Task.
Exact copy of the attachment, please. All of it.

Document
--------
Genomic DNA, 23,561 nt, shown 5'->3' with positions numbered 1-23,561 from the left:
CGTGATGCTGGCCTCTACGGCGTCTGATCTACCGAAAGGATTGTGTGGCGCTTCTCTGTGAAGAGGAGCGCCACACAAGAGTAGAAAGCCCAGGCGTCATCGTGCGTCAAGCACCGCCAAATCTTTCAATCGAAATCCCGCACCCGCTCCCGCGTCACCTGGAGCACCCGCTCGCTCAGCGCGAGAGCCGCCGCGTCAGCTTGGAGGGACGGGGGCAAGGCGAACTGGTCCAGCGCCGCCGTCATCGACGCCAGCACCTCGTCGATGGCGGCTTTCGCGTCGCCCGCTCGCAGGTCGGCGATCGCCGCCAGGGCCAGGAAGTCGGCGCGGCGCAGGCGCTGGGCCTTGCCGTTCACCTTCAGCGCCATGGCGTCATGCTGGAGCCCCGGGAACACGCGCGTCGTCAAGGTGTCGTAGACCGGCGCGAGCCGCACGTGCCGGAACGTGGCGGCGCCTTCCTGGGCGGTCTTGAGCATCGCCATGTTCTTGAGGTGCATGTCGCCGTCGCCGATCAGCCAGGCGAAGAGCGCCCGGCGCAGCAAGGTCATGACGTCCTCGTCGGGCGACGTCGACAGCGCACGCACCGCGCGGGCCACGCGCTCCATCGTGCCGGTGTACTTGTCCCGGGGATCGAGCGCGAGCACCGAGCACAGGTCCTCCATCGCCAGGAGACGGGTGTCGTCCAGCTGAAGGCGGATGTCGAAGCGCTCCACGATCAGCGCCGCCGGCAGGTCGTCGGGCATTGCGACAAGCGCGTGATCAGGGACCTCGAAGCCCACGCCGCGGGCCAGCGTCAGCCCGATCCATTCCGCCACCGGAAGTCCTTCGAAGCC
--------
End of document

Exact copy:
Genomic DNA, 23,561 nt, shown 5'->3' with positions numbered 1-23,561 from the left:
CGTGATGCTGGCCTCTACGGCGTCTGATCTACCGAAAGGATTGTGTGGCGCTTCTCTGTGAAGAGGAGCGCCACACAAGAGTAGAAAGCCCAGGCGTCATCGTGCGTCAAGCACCGCCAAATCTTTCAATCGAAATCCCGCACCCGCTCCCGCGTCACCTGGAGCACCCGCTCGCTCAGCGCGAGAGCCGCCGCGTCAGCTTGGAGGGACGGGGGCAAGGCGAACTGGTCCAGCGCCGCCGTCATCGACGCCAGCACCTCGTCGATGGCGGCTTTCGCGTCGCCCGCTCGCAGGTCGGCGATCGCCGCCAGGGCCAGGAAGTCGGCGCGGCGCAGGCGCTGGGCCTTGCCGTTCACCTTCAGCGCCATGGCGTCATGCTGGAGCCCCGGGAACACGCGCGTCGTCAAGGTGTCGTAGACCGGCGCGAGCCGCACGTGCCGGAACGTGGCGGCGCCTTCCTGGGCGGTCTTGAGCATCGCCATGTTCTTGAGGTGCATGTCGCCGTCGCCGATCAGCCAGGCGAAGAGCGCCCGGCGCAGCAAGGTCATGACGTCCTCGTCGGGCGACGTCGACAGCGCACGCACCGCGCGGGCCACGCGCTCCATCGTGCCGGTGTACTTGTCCCGGGGATCGAGCGCGAGCACCGAGCACAGGTCCTCCATCGCCAGGAGACGGGTGTCGTCCAGCTGAAGGCGGATGTCGAAGCGCTCCACGATCAGCGCCGCCGGCAGGTCGTCGGGCATTGCGACAAGCGCGTGATCAGGGACCTCGAAGCCCACGCCGCGGGCCAGCGTCAGCCCGATCCATTCCGCCACCGGAAGTCCTTCGAAGCC